II. Amendments

         After filing the Complaint, Zeller submitted three more handwritten documents on June 14, 2017, July 10, 2017, and July 11, 2017. Although difficult to decipher they appear to provide additional allegations, some related to the claims in the Complaint or in other cases filed by Zeller. Under Federal Rule of Civil Procedure 15, a party may amend the Complaint once as a matter of course within 21 days after serving it or within 21 days after the service of a responsive pleading. Fed.R.Civ.P. 15(a)(1). Any additional amendments require leave of the court, which should be freely given "when justice so requires." Fed.R.Civ.P. 15(a)(2). On motion and reasonable notice," the court may "on just terms," permit a party to file a "supplemental pleading" to describe events "that happened after the date of the pleading to be supplemented." Fed.R.Civ.P. 15(d). Because ECF No. 2, filed on June 14, 2017, was submitted within 21 days of the original Complaint, the Court will construe it as an Amended Complaint as of right. The Court will not grant leave to file the additional handwritten documents as amendments or supplements to the Complaint. First, these filings do not qualify as supplemental pleadings under Rule 15(d) because they do not simply describe events since the filing of the Complaint relating to the original allegations. Second, even if construed as proposed amended complaints, the Amended Complaint already accepted, ECF No. 2, has identified additional issues unrelated to the excessive force claim in the original Complaint. Zeller's propensity to seek to add new allegations prevents the orderly administration of justice by not permitting the Court and Defendants to have a definable pleading upon which to base their actions. The Court therefore finds that justice does not require, and indeed weighs against, acceptance of the additional amendments at this time. Any new proposed amendments in this case will be governed by the Court's Case Management Order, ECF No.30.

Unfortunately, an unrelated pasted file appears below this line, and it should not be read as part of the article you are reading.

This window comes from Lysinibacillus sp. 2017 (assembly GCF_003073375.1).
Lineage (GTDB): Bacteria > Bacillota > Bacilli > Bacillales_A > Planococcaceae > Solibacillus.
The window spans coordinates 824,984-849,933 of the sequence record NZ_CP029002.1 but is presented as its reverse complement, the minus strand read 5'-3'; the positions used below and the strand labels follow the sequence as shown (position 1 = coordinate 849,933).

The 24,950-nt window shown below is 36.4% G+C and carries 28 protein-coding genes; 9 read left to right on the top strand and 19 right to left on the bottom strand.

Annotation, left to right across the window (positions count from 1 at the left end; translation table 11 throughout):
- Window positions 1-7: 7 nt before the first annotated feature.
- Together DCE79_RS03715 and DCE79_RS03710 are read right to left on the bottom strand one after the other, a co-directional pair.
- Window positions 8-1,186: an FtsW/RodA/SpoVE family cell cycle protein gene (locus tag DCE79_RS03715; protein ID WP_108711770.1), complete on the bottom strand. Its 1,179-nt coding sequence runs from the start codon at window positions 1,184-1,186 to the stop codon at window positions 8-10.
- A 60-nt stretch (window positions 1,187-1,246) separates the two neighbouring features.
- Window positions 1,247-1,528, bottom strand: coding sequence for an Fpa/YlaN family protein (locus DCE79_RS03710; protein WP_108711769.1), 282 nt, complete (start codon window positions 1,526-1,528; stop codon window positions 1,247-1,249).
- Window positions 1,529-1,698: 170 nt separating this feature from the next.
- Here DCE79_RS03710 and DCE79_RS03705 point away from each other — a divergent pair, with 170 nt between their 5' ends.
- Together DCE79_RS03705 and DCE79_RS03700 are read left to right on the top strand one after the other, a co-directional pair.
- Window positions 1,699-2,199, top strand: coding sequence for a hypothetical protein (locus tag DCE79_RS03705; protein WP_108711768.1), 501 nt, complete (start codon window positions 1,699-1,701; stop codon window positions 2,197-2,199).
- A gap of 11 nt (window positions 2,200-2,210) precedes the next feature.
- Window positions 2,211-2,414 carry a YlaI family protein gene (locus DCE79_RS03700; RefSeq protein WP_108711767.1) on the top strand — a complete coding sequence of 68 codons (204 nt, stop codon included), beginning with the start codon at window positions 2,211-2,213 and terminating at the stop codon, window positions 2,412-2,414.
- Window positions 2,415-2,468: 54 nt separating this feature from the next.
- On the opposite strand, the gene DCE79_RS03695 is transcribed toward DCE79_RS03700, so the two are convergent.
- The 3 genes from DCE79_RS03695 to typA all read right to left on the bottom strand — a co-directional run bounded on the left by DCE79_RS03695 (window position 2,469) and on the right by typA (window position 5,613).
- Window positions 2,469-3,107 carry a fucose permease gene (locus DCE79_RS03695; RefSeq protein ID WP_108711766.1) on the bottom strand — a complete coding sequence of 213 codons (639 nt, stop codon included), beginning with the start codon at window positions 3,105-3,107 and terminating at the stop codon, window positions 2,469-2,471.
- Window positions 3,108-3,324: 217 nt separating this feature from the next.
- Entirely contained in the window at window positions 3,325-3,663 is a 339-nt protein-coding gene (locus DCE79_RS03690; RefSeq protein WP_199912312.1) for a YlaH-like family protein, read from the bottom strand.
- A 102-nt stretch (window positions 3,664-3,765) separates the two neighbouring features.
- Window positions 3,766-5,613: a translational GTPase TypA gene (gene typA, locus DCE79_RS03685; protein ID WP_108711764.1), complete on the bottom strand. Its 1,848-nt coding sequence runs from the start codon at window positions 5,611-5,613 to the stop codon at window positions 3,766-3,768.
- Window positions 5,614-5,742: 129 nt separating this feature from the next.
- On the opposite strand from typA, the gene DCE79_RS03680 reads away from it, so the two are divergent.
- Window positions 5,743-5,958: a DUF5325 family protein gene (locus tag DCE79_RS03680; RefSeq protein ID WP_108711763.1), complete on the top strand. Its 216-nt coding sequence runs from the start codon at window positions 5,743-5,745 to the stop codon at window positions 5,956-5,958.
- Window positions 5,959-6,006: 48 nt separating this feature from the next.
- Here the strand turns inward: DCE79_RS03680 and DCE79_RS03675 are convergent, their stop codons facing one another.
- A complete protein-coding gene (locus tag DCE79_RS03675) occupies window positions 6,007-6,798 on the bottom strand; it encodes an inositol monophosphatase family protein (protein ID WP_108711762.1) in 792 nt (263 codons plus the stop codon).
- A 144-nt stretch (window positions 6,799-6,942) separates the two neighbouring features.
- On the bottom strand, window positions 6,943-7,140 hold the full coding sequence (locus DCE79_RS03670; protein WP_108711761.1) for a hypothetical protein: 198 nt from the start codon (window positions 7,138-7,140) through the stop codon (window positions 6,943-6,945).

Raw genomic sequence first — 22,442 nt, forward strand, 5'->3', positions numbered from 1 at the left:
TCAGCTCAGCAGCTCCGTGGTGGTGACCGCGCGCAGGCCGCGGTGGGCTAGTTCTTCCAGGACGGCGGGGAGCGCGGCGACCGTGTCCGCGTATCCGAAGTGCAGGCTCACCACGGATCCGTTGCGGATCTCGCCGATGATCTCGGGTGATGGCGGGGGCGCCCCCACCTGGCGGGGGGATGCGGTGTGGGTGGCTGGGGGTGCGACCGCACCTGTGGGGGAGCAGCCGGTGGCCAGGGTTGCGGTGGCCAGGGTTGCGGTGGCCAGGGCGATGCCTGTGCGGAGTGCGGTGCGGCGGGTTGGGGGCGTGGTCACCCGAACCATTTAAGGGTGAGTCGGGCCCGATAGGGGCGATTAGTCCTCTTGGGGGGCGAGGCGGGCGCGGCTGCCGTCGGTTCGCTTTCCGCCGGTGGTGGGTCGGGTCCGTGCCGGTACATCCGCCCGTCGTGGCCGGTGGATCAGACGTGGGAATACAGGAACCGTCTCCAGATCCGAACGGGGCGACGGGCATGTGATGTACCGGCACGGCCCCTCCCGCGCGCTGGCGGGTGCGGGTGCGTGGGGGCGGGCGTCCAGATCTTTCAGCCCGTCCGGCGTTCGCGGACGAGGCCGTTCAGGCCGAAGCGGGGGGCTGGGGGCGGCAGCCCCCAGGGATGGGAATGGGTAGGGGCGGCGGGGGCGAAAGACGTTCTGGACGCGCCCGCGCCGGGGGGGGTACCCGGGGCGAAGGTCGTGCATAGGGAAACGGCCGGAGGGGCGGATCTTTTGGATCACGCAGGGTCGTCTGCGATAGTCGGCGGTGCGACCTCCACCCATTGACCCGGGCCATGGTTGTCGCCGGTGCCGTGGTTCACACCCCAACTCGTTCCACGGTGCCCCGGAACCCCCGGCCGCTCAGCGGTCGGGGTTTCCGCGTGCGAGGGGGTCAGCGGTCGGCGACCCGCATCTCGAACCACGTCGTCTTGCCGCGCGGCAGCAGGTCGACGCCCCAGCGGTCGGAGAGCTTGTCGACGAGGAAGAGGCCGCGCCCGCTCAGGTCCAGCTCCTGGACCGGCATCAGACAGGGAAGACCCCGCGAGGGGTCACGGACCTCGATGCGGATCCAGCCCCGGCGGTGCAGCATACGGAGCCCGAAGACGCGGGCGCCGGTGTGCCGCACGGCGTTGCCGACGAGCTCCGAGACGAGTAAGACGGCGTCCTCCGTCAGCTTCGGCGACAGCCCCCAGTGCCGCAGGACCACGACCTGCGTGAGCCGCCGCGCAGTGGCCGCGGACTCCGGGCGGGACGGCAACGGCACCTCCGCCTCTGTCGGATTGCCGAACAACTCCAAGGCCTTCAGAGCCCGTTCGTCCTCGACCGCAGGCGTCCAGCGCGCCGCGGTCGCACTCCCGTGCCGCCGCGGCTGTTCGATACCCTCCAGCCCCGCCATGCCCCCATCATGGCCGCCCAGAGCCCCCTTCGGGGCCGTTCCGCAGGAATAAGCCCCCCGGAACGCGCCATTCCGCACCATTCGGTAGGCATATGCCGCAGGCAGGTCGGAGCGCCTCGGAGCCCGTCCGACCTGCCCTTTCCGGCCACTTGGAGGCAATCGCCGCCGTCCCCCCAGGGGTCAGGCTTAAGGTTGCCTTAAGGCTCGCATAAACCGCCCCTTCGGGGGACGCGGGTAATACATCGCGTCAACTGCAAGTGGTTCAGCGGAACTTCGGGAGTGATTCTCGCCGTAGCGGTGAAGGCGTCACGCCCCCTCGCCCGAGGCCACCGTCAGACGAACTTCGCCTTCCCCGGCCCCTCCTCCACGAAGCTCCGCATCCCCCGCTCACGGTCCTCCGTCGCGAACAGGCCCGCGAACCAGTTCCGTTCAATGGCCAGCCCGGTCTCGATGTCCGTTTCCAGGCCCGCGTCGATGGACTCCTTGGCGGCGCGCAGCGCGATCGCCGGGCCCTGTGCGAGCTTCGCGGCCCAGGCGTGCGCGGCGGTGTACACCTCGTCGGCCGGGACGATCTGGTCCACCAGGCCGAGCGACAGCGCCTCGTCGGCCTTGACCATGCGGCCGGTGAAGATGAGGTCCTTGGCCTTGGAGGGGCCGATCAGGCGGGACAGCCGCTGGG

The Amended Complaint, consisting of 11 handwritten pages, contains portions that are indecipherable. To the extent that it can be understood, the Amended Complaint alleges that (1) Jordan and his "goon squads" pushed his bunk out of the way and beat, kicked, and stomped on him for a fourth time, and that because Jordan slapped Zeller's head, his cervical neck is damaged and causes significant pain, Am. Compl. at 5, ECF No. 2; (2) Jordan's wheelchair was taken; (3) he had not been seen by medical personnel since May 11, 2017 despite having swollen ankles and legs and was not attended to properly; (4) that his library requests have been limited to one book per week; and (5) Zeller did not receive a welfare package for May 2017.